I am a girl attending a boarding high school in the US. In June, some students who returned to the dorm early saw some male teachers exiting their rooms. They reportedly ran back to the school building without answering any questions when they saw the students. That night, multiple students shared that their drawers were seemingly searched and in some cases underwear and other things were missing.

In the monthly school meeting the search became the main topic. Eventually a high-ranking teacher attempted to clarify what happened. He claimed that they "had suspicion" that someone was hiding illegal firearms in their room, but they could not narrow it down so they had to search all the rooms, both the boys' and the girls'. They declined to explain any further on the reasoning behind the suspicion and merely added they reported it to the police and received permission. The session was then dismissed much earlier than usual.

The speaker was visibly shaking so I doubted that was the real reason. The distrust only grew when we contacted the local police and an officer told us that they never received such report from our school.

The rhetoric has changed ever since. Here is a non-exhaustive list of excuses they came up to cover up the situation.

  1. Local police authorized search due to firearm suspicions - debunked, never alerted the police
  2. A majority of all students agreed to the search - debunked, no school-wide poll
  3. The student council unanimously agreed to the search - debunked, no such topic was discussed
  4. A majority of all parents agreed to the search - debunked, no such notice to parents
  5. A majority of parents in the school board agreed to the search - debunked, never happened
  6. The teachers were substituting dorm workers on vacation to fix dorm equipment - debunked, workers were present

The list goes on and on and I find it pathetic that they are still not apologizing even though two months have passed and we are in vacation. I wonder, had at least one of the excuses listed above been true, would that have validated male teachers from intruding our private space? If our parents or our student representatives agree, can they really enter our rooms even though we were never asked nor notified about it?

  • 16
    Is this a public or private school? What state? How old are the students? Aug 5, 2023 at 13:43
  • 6
    If we dismiss firearms, then what is the suspected agenda of the search?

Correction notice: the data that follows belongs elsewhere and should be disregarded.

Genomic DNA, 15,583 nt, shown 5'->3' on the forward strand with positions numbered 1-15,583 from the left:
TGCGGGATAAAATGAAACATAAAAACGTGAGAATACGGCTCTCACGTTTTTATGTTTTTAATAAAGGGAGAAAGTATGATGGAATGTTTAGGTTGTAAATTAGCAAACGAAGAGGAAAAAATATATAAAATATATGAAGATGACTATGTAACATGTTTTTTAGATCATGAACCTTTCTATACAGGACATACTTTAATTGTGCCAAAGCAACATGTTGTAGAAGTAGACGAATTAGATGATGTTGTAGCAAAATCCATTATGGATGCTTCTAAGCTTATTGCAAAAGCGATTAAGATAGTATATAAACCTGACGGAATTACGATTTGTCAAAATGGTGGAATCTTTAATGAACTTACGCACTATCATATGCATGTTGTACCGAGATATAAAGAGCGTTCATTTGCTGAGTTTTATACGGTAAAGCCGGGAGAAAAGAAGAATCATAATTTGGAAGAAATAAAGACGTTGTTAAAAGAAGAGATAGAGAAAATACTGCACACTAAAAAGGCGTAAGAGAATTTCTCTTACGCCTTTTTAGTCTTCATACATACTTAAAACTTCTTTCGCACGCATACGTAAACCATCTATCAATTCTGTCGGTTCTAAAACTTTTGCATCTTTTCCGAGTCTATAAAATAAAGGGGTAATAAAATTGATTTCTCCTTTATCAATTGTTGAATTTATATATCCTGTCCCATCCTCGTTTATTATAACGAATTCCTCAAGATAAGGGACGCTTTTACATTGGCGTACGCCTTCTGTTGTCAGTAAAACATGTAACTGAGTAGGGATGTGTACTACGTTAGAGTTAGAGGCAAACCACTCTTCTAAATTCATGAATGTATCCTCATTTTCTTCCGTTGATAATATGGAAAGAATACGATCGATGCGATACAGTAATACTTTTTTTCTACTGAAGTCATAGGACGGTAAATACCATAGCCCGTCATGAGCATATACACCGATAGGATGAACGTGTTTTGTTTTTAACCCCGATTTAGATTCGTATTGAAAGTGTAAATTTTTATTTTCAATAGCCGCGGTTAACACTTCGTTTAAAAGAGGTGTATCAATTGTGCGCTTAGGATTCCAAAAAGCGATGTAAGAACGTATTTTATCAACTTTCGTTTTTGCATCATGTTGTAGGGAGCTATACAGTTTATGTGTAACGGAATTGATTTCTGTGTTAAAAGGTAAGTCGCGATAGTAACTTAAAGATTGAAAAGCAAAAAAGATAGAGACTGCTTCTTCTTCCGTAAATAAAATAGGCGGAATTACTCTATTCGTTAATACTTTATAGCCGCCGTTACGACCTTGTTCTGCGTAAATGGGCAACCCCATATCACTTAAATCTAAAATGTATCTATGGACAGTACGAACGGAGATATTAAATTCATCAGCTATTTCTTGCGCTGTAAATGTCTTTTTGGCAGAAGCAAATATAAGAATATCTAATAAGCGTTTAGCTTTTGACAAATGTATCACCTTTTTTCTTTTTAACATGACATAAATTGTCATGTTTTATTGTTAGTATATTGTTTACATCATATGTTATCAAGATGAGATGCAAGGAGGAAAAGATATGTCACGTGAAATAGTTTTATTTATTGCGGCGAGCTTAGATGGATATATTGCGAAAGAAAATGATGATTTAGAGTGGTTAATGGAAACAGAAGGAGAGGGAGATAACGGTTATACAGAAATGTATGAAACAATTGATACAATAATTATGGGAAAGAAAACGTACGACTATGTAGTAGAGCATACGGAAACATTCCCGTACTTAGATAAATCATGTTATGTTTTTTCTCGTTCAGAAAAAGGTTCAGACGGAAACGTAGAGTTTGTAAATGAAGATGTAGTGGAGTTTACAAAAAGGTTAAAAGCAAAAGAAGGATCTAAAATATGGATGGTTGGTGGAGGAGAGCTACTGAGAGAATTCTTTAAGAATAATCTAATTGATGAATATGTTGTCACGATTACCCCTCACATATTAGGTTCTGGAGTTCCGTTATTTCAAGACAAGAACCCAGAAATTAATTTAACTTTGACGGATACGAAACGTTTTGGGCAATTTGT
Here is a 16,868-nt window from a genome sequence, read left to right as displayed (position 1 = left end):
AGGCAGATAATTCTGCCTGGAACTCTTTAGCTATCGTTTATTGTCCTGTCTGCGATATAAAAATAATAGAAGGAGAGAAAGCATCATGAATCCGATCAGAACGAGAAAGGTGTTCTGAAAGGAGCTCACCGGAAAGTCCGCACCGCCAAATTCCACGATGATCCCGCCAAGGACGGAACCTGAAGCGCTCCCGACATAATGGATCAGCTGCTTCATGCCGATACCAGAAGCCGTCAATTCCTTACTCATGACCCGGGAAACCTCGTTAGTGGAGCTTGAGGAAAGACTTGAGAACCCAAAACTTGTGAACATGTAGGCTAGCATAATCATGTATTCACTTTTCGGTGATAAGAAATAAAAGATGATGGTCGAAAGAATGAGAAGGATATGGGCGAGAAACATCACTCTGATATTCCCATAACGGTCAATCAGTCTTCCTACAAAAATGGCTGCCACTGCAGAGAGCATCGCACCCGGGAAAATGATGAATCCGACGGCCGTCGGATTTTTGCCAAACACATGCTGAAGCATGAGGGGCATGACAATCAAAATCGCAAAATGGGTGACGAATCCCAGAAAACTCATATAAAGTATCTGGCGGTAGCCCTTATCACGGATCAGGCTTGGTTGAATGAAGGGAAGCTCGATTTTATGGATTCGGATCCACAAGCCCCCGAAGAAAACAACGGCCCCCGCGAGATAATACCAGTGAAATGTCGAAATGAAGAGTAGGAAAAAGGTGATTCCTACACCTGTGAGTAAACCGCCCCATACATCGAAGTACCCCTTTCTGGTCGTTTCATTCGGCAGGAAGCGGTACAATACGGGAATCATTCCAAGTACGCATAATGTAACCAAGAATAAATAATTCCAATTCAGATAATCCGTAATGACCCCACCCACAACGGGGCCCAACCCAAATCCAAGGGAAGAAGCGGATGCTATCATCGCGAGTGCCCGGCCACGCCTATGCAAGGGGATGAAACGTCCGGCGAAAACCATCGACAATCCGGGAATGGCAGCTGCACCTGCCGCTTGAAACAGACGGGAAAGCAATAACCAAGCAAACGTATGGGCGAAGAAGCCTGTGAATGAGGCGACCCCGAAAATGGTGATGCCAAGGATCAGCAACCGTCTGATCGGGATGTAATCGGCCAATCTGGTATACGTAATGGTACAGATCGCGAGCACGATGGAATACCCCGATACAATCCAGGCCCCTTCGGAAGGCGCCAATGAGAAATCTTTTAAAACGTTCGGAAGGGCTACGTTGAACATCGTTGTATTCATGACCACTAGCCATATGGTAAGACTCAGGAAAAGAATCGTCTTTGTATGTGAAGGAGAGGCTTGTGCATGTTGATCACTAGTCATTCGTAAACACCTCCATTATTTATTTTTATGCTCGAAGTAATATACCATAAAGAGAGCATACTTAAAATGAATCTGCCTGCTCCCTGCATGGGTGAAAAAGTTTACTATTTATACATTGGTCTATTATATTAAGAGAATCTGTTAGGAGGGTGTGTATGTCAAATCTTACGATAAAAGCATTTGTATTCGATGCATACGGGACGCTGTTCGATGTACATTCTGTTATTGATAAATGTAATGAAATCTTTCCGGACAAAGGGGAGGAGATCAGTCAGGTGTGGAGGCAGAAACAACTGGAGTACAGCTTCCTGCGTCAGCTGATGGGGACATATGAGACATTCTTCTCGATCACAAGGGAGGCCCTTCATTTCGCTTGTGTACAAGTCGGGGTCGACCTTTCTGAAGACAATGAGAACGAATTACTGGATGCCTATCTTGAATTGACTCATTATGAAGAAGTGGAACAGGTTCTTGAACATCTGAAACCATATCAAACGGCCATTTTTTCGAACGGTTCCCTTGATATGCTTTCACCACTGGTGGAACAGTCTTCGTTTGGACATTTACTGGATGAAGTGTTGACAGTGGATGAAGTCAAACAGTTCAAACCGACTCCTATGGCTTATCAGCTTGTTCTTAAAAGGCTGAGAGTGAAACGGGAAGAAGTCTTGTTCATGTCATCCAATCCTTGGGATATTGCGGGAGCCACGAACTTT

– Steve
    Aug 6, 2023 at 9:48
  • 20
    It sounds like you need to talk to a lawyer and get proper advice on your situation. If the school keeps making up reasons why those two male teachers entered the girls' dorm, and then changing them when those reasons turn out to be false, then it's pretty likely the school doesn't have a justifiable reason and that they consider their lack of justifiable reason to be a problem for themselves. So there is a decent chance that the teachers were doing something they weren't allowed to do, and the school is lying to avoid liability. However, if you take them to court then they can't lie.
    – kaya3
    Aug 6, 2023 at 17:20
  • 20
    @kaya3-supportthestrike "However, if you take them to court then they can't lie" Well of course they can lie in court (and people do), it's just harder to get away with it and the consequences would be more serious. Aug 6, 2023 at 18:29
  • 9
    One way to get some traction to this is that the students who experienced missing items report the theft to the police. Depending on the jurisdiction, missing underwear from an underaged student's room might fall on the sex crimes division.
    – Pete B.
    Aug 7, 2023 at 13:45

4 Answers 4


A private school in the US is not bound by the 4th Amendment requirement for searches to be "reasonable", just as parents do not need a search warrant to search your room. Instead, limitations would arise from contract law. This typically means that per the contract whereby you can go to that school, you agree to certain things (as do they). This may or may not include the power for a teacher to conduct a surprise inspection.

It just depends on what is said in the contract regarding dorm room searches. Typically, adjudication of this type of matter is left to parental outrage rather than courts, unless there is a clear violation of the contract terms.

  • 14
    It may well be that the contract between the parents and the school matter.
    – o.m.
    Aug 5, 2023 at 18:13
  • 6
    @o.m. the contract between the parents and the the school is likely the only contract. Nothing in this answer suggests that the student is a party to any contract.
    – phoog
    Aug 5, 2023 at 21:02
  • 3